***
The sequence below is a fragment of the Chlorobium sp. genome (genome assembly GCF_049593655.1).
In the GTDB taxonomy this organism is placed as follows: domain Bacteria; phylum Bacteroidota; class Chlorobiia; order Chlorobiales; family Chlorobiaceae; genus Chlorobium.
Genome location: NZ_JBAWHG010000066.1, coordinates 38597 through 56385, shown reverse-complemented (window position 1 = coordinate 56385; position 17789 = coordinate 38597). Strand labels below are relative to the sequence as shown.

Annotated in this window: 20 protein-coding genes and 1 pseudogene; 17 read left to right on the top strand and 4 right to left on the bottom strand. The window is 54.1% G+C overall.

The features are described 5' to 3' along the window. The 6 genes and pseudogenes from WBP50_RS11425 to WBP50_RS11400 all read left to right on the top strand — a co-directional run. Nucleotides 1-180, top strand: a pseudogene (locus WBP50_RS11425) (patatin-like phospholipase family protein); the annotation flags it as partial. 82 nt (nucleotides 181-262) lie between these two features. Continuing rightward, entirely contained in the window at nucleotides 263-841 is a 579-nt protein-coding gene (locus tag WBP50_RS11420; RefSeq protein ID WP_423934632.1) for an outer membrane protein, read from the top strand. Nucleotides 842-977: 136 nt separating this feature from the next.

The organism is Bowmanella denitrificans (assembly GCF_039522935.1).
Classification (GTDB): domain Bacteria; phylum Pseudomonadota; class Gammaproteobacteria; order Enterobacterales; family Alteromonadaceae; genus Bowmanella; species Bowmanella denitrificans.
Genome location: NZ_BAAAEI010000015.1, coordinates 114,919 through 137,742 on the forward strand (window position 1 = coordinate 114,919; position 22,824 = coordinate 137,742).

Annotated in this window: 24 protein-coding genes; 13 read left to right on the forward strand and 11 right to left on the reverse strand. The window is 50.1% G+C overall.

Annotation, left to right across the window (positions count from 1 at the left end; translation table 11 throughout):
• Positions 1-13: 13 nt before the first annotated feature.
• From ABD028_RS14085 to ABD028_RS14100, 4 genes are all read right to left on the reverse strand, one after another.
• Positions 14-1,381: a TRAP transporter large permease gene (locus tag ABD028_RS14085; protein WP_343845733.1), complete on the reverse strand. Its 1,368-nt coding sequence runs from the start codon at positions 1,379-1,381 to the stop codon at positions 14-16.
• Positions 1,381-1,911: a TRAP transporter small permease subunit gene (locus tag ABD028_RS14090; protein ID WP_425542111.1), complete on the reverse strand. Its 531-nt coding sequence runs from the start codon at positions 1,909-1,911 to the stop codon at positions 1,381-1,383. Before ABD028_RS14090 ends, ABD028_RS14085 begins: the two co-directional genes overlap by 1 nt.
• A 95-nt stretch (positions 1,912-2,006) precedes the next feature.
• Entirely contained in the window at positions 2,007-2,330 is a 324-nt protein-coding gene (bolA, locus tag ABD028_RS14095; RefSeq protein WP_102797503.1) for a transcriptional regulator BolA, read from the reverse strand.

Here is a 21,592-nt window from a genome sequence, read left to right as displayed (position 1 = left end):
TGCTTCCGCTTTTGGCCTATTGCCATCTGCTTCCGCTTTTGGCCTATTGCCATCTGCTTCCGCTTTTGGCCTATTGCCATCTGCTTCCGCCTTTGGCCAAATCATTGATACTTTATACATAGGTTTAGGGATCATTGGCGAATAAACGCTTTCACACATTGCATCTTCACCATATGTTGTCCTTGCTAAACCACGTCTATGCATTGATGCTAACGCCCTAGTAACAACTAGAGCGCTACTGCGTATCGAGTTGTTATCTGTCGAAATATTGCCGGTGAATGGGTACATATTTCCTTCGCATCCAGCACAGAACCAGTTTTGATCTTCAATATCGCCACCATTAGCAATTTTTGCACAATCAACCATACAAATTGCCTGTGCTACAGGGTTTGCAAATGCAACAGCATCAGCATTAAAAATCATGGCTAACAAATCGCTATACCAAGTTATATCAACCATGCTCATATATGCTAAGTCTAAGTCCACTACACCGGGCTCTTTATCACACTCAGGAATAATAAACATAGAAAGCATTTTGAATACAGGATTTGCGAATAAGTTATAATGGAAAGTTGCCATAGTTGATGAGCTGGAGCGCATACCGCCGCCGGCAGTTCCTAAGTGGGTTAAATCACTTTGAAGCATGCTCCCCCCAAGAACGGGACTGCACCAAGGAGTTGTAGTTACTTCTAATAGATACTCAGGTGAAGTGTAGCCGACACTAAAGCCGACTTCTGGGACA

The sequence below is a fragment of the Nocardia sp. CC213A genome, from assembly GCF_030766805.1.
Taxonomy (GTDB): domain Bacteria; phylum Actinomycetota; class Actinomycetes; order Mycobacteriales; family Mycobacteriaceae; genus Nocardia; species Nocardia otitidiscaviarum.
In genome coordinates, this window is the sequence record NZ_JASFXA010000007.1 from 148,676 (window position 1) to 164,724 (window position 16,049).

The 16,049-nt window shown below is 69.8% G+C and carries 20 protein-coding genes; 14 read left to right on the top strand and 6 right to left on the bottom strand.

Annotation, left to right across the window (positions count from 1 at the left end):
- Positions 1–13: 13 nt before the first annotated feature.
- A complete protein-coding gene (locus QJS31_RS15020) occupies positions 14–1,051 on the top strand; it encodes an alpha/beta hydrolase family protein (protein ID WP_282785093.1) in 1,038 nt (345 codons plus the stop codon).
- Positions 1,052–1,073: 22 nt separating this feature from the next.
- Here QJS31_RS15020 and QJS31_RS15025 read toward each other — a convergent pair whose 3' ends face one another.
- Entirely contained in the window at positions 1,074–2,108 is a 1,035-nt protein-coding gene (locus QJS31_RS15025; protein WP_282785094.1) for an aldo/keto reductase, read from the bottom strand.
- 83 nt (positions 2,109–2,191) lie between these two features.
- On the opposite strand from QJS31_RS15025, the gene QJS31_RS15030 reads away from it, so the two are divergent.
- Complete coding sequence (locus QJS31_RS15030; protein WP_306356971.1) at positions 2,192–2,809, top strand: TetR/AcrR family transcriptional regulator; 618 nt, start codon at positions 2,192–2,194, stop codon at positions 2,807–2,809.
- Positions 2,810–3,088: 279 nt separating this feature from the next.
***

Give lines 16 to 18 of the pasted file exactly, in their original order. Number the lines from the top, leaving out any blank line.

• Entirely contained in the window at positions 2,007-2,330 is a 324-nt protein-coding gene (bolA, locus tag ABD028_RS14095; RefSeq protein WP_102797503.1) for a transcriptional regulator BolA, read from the reverse strand.

Here is a 21,592-nt window from a genome sequence, read left to right as displayed (position 1 = left end):
TGCTTCCGCTTTTGGCCTATTGCCATCTGCTTCCGCTTTTGGCCTATTGCCATCTGCTTCCGCTTTTGGCCTATTGCCATCTGCTTCCGCCTTTGGCCAAATCATTGATACTTTATACATAGGTTTAGGGATCATTGGCGAATAAACGCTTTCACACATTGCATCTTCACCATATGTTGTCCTTGCTAAACCACGTCTATGCATTGATGCTAACGCCCTAGTAACAACTAGAGCGCTACTGCGTATCGAGTTGTTATCTGTCGAAATATTGCCGGTGAATGGGTACATATTTCCTTCGCATCCAGCACAGAACCAGTTTTGATCTTCAATATCGCCACCATTAGCAATTTTTGCACAATCAACCATACAAATTGCCTGTGCTACAGGGTTTGCAAATGCAACAGCATCAGCATTAAAAATCATGGCTAACAAATCGCTATACCAAGTTATATCAACCATGCTCATATATGCTAAGTCTAAGTCCACTACACCGGGCTCTTTATCACACTCAGGAATAATAAACATAGAAAGCATTTTGAATACAGGATTTGCGAATAAGTTATAATGGAAAGTTGCCATAGTTGATGAGCTGGAGCGCATACCGCCGCCGGCAGTTCCTAAGTGGGTTAAATCACTTTGAAGCATGCTCCCCCCAAGAACGGGACTGCACCAAGGAGTTGTAGTTACTTCTAATAGATACTCAGGTGAAGTGTAGCCGACACTAAAGCCGACTTCTGGGACA